Mount Sinai teams with RenalytixAI to employ AI and analytics for kidney disease care

The partners also plan to commercialize the technology in the second quarter of 2019.
By Bernie Monegain
04:10 PM
Mount Sinai teams with RenalytixAI

Mount Sinai Health System and RenalytixAI announced that they will work together to commercialize artificial intelligence designed to improve kidney disease detection, management and treatment for patients with diabetes and other at-risk, large-scale patient populations. 

The partners will tap Mount Sinai’s data warehouse, which holds more than three million patient health records and 43,000 patient records in the BioMe BioBank repository.

[Also: AI mines EHR data to predict diabetic patients at risk for kidney damage, study finds]

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With de-identified clinical data, the partners plan to create an advanced learning system to monitor and flag patients at risk for kidney disease and costly unplanned crashes into dialysis. They expect to introduce a product in the second quarter 2019 to address the $98 billion in preventable dialysis and chronic kidney disease costs.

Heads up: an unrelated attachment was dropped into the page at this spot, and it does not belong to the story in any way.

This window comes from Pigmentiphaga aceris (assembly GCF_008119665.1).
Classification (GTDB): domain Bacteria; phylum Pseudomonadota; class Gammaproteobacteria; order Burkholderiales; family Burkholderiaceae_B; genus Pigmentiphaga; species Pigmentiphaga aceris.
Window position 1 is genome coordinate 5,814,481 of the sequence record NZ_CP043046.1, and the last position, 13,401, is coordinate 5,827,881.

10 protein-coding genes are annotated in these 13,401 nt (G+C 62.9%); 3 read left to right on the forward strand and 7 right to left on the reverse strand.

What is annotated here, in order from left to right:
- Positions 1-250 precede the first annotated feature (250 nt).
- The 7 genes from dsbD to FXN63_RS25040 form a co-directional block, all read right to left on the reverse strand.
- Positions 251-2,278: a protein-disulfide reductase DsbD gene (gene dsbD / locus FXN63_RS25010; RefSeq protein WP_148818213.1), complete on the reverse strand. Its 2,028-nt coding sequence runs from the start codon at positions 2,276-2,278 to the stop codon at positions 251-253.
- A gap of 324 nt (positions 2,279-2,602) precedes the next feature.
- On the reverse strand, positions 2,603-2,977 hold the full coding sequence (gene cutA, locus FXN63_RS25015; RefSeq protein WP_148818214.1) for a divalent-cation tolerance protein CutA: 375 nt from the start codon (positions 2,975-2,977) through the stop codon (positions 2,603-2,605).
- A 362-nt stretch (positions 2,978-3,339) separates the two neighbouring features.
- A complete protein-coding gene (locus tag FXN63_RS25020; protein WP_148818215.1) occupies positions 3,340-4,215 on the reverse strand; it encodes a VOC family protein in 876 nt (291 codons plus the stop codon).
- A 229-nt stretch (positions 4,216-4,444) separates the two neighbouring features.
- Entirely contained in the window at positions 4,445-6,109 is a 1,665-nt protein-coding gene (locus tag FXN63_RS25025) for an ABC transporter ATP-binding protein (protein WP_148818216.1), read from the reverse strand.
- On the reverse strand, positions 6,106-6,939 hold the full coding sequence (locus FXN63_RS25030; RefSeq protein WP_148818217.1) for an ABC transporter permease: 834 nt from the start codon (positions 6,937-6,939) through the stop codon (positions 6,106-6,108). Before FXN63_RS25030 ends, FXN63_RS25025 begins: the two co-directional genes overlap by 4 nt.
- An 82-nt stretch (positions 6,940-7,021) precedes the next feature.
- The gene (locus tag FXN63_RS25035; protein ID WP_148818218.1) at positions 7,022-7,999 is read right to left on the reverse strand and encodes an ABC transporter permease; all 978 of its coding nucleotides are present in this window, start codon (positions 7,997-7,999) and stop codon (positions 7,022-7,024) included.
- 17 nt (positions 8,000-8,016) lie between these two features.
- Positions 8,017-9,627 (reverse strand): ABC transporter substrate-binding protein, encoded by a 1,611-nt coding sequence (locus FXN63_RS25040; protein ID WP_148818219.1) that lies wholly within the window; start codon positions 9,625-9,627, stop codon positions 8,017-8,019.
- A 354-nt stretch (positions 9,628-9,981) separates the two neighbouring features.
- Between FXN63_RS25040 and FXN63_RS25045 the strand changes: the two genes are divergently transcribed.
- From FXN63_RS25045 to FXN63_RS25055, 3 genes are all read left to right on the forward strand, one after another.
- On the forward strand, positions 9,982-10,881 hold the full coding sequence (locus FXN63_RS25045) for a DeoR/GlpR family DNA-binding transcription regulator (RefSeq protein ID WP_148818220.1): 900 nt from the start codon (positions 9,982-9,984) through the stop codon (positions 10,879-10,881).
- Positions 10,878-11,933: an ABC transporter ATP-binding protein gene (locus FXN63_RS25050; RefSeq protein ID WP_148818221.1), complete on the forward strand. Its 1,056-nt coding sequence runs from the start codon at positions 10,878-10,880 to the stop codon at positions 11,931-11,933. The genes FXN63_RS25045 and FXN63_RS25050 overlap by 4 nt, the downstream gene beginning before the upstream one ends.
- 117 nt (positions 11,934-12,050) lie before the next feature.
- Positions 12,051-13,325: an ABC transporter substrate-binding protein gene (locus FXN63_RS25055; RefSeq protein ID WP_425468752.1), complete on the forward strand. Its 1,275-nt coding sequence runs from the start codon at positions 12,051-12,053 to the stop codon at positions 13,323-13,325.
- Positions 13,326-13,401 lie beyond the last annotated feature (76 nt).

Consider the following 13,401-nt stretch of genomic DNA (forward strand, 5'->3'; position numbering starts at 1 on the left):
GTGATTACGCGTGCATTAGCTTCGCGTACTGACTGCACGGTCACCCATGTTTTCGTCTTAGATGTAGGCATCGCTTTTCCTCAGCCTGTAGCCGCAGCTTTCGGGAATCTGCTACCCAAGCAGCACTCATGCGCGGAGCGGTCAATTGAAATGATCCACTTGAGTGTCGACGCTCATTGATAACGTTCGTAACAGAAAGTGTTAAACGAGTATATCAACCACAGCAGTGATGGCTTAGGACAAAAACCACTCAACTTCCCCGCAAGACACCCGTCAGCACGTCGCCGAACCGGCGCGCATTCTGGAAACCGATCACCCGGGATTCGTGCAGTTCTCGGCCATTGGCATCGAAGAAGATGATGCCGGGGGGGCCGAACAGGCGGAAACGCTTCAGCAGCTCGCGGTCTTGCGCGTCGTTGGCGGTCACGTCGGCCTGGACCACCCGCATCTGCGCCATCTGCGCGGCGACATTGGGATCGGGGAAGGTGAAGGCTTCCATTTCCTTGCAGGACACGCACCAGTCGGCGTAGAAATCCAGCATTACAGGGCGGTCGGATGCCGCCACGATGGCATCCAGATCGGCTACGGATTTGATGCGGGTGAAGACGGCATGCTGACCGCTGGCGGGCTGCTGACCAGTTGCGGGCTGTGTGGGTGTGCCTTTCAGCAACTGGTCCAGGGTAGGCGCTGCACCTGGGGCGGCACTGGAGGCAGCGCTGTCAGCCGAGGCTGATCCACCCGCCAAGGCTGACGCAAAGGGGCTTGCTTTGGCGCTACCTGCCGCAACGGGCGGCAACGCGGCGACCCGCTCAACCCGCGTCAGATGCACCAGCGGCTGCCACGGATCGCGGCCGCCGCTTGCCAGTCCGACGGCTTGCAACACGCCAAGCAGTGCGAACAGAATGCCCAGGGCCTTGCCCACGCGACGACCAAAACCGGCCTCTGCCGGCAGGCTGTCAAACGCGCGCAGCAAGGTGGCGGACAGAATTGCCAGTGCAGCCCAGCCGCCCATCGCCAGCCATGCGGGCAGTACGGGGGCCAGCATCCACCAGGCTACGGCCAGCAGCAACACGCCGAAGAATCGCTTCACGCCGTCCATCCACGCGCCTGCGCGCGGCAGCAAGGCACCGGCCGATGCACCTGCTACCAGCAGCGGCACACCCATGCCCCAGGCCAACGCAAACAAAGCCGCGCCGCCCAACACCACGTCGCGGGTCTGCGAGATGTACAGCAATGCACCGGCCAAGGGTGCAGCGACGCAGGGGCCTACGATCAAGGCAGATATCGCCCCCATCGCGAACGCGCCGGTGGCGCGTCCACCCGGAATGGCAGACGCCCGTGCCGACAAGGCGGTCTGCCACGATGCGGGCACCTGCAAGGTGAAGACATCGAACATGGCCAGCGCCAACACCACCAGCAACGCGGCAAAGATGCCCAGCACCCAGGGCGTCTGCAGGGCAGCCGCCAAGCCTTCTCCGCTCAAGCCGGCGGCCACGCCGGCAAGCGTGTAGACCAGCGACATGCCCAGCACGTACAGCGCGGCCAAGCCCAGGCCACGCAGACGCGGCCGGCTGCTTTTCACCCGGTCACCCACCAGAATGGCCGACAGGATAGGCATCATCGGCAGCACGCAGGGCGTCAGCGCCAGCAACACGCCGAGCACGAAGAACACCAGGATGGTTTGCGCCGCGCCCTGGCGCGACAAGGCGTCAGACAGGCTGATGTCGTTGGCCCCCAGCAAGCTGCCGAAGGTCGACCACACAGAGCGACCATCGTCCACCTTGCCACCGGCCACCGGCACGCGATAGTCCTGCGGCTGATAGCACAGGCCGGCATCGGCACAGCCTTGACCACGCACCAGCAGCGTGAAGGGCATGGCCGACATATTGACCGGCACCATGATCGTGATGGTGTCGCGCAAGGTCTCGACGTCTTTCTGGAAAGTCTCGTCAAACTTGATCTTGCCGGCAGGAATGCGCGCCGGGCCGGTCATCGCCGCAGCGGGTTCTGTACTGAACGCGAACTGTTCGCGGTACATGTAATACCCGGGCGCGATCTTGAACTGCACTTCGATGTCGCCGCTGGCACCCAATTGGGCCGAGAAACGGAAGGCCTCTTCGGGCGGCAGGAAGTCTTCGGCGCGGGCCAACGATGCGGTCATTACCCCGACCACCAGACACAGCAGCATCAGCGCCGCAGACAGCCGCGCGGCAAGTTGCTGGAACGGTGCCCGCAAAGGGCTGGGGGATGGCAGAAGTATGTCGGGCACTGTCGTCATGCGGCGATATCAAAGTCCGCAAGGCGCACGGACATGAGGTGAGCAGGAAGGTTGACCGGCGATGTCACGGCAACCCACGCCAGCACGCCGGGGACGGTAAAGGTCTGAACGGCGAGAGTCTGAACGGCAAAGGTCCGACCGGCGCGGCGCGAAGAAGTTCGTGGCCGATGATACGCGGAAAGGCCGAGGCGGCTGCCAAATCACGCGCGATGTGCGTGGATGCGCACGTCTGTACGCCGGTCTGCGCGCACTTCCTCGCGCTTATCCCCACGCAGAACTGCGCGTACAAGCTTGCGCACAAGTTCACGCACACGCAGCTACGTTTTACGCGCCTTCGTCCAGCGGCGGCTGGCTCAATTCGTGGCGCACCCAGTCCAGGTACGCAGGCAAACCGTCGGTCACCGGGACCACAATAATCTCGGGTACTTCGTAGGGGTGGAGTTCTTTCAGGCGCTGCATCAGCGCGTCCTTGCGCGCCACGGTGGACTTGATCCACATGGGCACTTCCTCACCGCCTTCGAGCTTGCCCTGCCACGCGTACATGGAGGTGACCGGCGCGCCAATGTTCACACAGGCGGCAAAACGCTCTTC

“Our ability to apply the power of artificial intelligence against such a deep repository of clinical data in combination with prognostic biomarkers has the potential to change the game for all of our patients with diabetes and other populations at risk for kidney disease,” Barbara Murphy, MD, said in a statement. Murphy is dean for Clinical Integration and Population Health Management and chair for the Department of Internal Medicine at the Icahn School of Medicine at Mount Sinai. She also chairs the RenalytixAI Scientific Advisory Board.

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“The fact that so many patients on dialysis have never seen a specialist has to change both from a patient care and cost perspective,” said RenalytixAI Executive Chairman Julian Baines.

Approximately 1 million patients cared for at Mount Sinai are either diagnosed with Type II diabetes or are of African ancestry, two of the major at-risk population segments for kidney disease.   

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